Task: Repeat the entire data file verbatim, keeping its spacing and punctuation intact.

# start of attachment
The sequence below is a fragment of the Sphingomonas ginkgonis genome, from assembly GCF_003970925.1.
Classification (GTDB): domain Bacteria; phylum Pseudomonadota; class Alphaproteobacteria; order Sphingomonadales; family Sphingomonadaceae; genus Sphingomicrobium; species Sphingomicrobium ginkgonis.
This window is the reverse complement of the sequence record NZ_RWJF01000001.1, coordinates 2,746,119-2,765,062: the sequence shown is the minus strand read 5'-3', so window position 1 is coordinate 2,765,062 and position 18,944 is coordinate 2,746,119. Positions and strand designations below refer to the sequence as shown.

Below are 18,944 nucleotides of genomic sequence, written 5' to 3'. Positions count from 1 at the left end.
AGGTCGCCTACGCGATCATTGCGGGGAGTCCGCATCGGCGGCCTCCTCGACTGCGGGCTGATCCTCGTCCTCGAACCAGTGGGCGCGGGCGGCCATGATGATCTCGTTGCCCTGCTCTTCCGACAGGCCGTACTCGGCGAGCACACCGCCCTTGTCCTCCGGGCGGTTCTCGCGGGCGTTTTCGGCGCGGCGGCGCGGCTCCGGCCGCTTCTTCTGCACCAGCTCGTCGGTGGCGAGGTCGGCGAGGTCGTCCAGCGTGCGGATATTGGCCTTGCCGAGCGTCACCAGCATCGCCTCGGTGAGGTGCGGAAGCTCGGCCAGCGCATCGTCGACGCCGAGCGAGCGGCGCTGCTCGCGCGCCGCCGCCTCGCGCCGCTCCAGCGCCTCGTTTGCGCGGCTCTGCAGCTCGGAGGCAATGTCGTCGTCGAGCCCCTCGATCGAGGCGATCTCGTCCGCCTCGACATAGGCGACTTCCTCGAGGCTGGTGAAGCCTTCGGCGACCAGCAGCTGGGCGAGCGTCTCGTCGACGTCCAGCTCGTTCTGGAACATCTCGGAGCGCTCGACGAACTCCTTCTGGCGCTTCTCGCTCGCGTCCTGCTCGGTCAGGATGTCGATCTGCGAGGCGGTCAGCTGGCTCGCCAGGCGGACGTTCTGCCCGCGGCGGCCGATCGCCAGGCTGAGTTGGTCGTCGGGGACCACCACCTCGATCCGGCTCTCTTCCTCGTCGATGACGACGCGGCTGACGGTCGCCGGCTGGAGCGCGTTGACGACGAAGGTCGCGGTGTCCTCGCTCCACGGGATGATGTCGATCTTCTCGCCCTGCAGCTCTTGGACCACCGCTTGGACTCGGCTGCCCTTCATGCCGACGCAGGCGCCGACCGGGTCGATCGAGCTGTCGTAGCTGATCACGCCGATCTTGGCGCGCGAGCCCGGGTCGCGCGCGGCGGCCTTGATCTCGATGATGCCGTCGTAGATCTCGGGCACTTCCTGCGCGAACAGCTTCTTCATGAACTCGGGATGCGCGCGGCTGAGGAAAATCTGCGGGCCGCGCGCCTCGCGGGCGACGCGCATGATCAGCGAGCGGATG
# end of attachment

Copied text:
The sequence below is a fragment of the Sphingomonas ginkgonis genome, from assembly GCF_003970925.1.
Classification (GTDB): domain Bacteria; phylum Pseudomonadota; class Alphaproteobacteria; order Sphingomonadales; family Sphingomonadaceae; genus Sphingomicrobium; species Sphingomicrobium ginkgonis.
This window is the reverse complement of the sequence record NZ_RWJF01000001.1, coordinates 2,746,119-2,765,062: the sequence shown is the minus strand read 5'-3', so window position 1 is coordinate 2,765,062 and position 18,944 is coordinate 2,746,119. Positions and strand designations below refer to the sequence as shown.

Below are 18,944 nucleotides of genomic sequence, written 5' to 3'. Positions count from 1 at the left end.
AGGTCGCCTACGCGATCATTGCGGGGAGTCCGCATCGGCGGCCTCCTCGACTGCGGGCTGATCCTCGTCCTCGAACCAGTGGGCGCGGGCGGCCATGATGATCTCGTTGCCCTGCTCTTCCGACAGGCCGTACTCGGCGAGCACACCGCCCTTGTCCTCCGGGCGGTTCTCGCGGGCGTTTTCGGCGCGGCGGCGCGGCTCCGGCCGCTTCTTCTGCACCAGCTCGTCGGTGGCGAGGTCGGCGAGGTCGTCCAGCGTGCGGATATTGGCCTTGCCGAGCGTCACCAGCATCGCCTCGGTGAGGTGCGGAAGCTCGGCCAGCGCATCGTCGACGCCGAGCGAGCGGCGCTGCTCGCGCGCCGCCGCCTCGCGCCGCTCCAGCGCCTCGTTTGCGCGGCTCTGCAGCTCGGAGGCAATGTCGTCGTCGAGCCCCTCGATCGAGGCGATCTCGTCCGCCTCGACATAGGCGACTTCCTCGAGGCTGGTGAAGCCTTCGGCGACCAGCAGCTGGGCGAGCGTCTCGTCGACGTCCAGCTCGTTCTGGAACATCTCGGAGCGCTCGACGAACTCCTTCTGGCGCTTCTCGCTCGCGTCCTGCTCGGTCAGGATGTCGATCTGCGAGGCGGTCAGCTGGCTCGCCAGGCGGACGTTCTGCCCGCGGCGGCCGATCGCCAGGCTGAGTTGGTCGTCGGGGACCACCACCTCGATCCGGCTCTCTTCCTCGTCGATGACGACGCGGCTGACGGTCGCCGGCTGGAGCGCGTTGACGACGAAGGTCGCGGTGTCCTCGCTCCACGGGATGATGTCGATCTTCTCGCCCTGCAGCTCTTGGACCACCGCTTGGACTCGGCTGCCCTTCATGCCGACGCAGGCGCCGACCGGGTCGATCGAGCTGTCGTAGCTGATCACGCCGATCTTGGCGCGCGAGCCCGGGTCGCGCGCGGCGGCCTTGATCTCGATGATGCCGTCGTAGATCTCGGGCACTTCCTGCGCGAACAGCTTCTTCATGAACTCGGGATGCGCGCGGCTGAGGAAAATCTGCGGGCCGCGCGCCTCGCGGGCGACGCGCATGATCAGCGAGCGGATG